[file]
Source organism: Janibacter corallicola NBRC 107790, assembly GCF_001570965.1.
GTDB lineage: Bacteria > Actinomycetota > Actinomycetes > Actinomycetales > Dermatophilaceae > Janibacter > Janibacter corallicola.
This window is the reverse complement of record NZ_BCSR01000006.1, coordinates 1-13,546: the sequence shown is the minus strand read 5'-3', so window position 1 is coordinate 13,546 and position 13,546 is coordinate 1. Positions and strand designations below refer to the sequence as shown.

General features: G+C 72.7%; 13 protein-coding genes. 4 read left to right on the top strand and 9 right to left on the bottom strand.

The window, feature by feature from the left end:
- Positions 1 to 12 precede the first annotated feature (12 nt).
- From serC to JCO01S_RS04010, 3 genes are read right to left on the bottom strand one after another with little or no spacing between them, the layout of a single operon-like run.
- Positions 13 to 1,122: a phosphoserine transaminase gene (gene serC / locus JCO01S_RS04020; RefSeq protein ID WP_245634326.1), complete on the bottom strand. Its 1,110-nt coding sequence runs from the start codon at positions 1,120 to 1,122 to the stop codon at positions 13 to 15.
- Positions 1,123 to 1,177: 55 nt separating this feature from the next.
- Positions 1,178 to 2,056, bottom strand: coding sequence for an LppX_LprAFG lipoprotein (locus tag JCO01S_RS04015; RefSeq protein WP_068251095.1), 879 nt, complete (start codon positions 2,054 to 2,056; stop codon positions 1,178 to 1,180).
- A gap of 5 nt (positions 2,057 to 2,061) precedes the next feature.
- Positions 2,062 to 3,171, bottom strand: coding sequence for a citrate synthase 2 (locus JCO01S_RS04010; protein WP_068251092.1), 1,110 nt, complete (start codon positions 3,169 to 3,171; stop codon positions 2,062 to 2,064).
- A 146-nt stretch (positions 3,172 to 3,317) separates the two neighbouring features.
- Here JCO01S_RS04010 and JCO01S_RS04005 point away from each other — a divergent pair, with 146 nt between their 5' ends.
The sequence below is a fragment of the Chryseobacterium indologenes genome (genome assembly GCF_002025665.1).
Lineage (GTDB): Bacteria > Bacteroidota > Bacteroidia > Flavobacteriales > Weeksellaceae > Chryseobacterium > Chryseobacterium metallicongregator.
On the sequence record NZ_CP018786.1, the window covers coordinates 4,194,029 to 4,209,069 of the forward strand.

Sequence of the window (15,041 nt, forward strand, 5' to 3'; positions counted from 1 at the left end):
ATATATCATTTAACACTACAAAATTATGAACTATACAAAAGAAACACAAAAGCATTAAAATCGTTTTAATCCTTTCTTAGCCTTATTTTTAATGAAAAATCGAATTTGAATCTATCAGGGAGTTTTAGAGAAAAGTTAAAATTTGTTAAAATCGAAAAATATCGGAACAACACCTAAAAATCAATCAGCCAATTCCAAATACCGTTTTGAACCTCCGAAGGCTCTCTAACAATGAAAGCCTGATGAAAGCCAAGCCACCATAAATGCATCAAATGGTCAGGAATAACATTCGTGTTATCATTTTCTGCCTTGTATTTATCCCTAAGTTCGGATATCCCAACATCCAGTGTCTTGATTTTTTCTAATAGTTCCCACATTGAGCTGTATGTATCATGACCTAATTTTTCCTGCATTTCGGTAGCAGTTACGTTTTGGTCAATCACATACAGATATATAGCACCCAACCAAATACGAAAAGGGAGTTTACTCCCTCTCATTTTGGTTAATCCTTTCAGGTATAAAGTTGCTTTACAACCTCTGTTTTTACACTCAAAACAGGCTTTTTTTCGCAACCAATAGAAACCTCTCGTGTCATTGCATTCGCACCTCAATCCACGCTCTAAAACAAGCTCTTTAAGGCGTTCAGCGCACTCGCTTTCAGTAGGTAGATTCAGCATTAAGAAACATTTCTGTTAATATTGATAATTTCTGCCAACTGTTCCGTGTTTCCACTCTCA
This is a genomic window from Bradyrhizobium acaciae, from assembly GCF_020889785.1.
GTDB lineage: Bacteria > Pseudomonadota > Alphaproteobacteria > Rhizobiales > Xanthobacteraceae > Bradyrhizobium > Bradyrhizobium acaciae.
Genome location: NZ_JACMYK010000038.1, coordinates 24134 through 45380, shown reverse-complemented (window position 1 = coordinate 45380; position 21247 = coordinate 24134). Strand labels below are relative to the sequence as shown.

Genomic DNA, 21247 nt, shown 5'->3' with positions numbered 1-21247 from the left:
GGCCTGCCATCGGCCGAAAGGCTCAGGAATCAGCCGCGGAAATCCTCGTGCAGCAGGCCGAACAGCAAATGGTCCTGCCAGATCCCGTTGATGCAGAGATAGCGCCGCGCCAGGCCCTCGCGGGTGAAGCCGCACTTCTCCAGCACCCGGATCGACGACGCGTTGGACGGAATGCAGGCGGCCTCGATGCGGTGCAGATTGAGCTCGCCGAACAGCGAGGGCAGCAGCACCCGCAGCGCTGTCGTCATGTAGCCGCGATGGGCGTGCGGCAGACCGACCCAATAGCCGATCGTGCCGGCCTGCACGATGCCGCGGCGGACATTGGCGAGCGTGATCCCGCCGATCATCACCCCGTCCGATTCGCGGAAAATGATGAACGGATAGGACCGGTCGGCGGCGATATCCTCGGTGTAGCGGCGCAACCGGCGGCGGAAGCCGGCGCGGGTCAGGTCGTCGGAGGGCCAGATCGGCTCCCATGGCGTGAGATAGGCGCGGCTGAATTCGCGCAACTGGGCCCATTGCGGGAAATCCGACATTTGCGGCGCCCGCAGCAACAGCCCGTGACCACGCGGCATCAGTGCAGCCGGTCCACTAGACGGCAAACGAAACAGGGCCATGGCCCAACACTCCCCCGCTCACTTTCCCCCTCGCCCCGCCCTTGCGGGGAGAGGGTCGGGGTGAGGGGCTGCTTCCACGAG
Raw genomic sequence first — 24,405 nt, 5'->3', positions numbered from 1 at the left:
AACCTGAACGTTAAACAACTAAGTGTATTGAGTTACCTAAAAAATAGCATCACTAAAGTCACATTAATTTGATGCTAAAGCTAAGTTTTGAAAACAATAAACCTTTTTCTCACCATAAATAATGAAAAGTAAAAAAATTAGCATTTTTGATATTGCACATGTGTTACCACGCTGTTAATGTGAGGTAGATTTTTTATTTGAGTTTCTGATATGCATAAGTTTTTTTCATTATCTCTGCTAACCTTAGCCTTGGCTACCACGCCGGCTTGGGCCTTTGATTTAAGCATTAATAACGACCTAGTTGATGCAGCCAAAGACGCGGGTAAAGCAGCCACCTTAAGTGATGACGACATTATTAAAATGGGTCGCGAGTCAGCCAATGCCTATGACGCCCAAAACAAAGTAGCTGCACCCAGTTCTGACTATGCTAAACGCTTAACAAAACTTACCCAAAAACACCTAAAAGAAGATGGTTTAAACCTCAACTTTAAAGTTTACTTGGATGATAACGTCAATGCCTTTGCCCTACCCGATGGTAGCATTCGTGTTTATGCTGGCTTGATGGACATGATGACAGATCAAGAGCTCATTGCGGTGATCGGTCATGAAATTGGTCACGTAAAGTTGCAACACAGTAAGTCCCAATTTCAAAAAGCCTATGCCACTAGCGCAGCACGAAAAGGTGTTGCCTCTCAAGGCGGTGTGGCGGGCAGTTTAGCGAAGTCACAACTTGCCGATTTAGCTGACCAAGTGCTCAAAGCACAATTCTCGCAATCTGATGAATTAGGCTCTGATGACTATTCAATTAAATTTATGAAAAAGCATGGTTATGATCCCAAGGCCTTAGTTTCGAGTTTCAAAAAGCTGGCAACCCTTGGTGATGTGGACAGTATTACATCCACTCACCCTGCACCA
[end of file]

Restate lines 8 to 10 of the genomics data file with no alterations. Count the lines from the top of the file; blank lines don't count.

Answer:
- Positions 13 to 1,122: a phosphoserine transaminase gene (gene serC / locus JCO01S_RS04020; RefSeq protein ID WP_245634326.1), complete on the bottom strand. Its 1,110-nt coding sequence runs from the start codon at positions 1,120 to 1,122 to the stop codon at positions 13 to 15.
- Positions 1,123 to 1,177: 55 nt separating this feature from the next.
- Positions 1,178 to 2,056, bottom strand: coding sequence for an LppX_LprAFG lipoprotein (locus tag JCO01S_RS04015; RefSeq protein WP_068251095.1), 879 nt, complete (start codon positions 2,054 to 2,056; stop codon positions 1,178 to 1,180).